Keeping It in the Family
Give your family the best shot at preserving wealth from one generation to the next.
As more baby boomers approach retirement, they’ll start thinking about transferring wealth. Many plan to leave generous inheritances, but that’s not always as easy as it sounds. In fact, approximately 70% of family wealth disappears when distributed across multiple generations.
A common reason is many families lack the ability to make joint decisions or can’t implement a system that works with multiple stakeholders. To increase your odds, bring everyone together and create the strongest family unit possible. The goal is for each succeeding generation to preserve wealth for the good of the family and the world around them. The question is how to achieve it.
Start the Process Early
Talk with your children and grandchildren as soon as possible and make sure they understand their responsibilities when it comes to being good stewards of wealth.
Share the Plan
At the right time, share your wishes for the future in detail. Introduce your kids to your professional advisors, who can help answer any questions.
Don’t Divulge Everything at Once
The promise of sudden wealth may inspire your children to rest on your laurels, so to speak. Encourage them to make a financial life of their own.
Share how your wealth was built in the first place and how you view money’s purpose. This will help heirs recognize the importance of diligence, delayed gratification and good stewardship.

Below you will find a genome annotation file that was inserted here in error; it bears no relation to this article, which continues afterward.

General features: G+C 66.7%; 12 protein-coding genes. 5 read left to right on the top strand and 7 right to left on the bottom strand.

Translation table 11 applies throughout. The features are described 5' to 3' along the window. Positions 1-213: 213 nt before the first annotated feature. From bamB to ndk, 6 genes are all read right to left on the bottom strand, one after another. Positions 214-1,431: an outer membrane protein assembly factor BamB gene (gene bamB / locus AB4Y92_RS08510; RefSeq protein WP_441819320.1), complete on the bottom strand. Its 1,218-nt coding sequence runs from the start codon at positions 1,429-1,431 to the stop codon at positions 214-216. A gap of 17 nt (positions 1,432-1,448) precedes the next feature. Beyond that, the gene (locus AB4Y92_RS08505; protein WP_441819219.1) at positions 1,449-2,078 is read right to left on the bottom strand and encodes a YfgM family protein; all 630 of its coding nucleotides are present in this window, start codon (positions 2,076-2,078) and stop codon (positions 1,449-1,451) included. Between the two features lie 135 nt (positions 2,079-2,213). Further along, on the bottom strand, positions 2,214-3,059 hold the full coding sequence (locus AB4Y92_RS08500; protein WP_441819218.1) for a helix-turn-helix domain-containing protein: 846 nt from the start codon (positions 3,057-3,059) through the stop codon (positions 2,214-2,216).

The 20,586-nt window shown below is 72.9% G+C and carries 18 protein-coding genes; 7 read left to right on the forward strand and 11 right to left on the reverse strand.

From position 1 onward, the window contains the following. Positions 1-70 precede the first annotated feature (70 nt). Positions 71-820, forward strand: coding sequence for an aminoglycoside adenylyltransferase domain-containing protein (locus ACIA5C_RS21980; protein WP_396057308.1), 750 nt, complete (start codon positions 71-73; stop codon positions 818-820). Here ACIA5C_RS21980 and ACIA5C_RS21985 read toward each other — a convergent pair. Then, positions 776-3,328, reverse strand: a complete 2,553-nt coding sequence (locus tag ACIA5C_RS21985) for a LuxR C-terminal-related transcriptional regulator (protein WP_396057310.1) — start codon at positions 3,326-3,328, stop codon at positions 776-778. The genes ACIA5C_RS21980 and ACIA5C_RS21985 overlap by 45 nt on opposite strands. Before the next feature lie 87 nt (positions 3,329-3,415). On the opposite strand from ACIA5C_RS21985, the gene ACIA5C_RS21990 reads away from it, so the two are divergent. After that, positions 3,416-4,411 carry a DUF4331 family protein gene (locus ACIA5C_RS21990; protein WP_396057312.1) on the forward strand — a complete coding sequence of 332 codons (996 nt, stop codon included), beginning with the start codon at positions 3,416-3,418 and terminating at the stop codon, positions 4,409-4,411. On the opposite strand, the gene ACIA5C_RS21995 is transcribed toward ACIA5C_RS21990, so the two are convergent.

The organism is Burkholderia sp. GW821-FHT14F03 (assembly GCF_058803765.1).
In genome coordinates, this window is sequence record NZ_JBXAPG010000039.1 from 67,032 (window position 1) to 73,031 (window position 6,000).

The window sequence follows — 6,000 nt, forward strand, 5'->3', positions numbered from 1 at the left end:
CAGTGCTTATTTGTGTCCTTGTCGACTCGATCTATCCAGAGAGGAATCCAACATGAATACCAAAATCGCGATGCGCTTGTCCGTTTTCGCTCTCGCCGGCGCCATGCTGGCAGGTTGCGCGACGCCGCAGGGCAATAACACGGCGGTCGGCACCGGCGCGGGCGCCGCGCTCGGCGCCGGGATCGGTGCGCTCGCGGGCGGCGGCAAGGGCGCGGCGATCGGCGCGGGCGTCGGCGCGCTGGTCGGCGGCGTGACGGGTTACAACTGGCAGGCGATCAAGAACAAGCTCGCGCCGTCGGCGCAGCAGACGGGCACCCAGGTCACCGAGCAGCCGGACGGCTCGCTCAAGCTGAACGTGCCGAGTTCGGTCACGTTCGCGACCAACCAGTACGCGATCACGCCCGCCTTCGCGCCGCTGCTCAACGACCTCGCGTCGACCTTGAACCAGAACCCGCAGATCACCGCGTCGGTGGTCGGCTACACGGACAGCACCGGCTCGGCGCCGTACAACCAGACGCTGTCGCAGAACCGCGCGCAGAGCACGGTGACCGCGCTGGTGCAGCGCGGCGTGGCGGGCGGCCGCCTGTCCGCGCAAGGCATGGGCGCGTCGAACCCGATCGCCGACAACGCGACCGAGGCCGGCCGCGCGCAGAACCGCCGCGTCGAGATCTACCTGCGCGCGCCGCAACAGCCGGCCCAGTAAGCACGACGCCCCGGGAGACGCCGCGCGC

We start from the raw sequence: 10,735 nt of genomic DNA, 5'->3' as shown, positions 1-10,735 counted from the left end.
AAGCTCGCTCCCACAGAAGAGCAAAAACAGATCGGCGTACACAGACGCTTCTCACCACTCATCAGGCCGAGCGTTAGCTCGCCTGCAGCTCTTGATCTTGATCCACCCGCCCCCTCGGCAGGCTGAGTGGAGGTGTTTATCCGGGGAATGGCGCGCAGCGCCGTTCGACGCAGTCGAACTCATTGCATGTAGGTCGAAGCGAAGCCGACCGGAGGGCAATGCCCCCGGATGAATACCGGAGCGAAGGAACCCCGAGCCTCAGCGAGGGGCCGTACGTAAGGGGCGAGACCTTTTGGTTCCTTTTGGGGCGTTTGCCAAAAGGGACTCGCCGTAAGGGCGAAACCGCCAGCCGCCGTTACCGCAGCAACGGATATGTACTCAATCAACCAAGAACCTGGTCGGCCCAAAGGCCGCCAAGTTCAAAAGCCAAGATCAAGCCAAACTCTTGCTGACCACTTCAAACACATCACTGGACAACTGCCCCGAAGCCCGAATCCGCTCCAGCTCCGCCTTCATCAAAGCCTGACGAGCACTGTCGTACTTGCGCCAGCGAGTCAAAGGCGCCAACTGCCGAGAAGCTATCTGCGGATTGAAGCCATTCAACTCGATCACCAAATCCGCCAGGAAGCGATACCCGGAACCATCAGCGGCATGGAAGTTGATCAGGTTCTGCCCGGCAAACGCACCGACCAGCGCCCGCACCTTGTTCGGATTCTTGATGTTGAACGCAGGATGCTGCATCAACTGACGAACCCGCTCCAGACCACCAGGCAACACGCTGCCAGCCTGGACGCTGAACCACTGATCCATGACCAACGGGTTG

Make Strategic Joint Decisions
While you may not always agree with your kids, give them a say in how the family wealth should be used. This strengthens the family bond and gives you a better chance of success.
The more children face and conquer obstacles on their own, the more tools and resilience they will develop for later.
Unspoiling the Children
Did you know conversations about money can also teach values? In fact, they can help kids become thrifty, modest, patient and generous – which helps when it comes to transferring wealth.
Something simple, like allowance, is a great place to start. Encourage young children to divide their allowances into three buckets:
- Spending: For spending, of course.
- Saving: To teach the virtues of building a cushion for the “what ifs” that may come their way, as well as the benefits of perseverance and patience in allowing the balance to grow.
- Giving: To promote the value of generosity and giving to those less fortunate. You might be amazed at the results!
While these guidelines might not fit every family, they should provide a great starting point as you plan your legacy and family’s future.
Raymond James and its advisors do not offer legal advice. You should discuss any legal matters with the appropriate professional.
Sources: kitces.com; Raymond James research; James Hughes, author of “Family Wealth: Keeping it in the Family”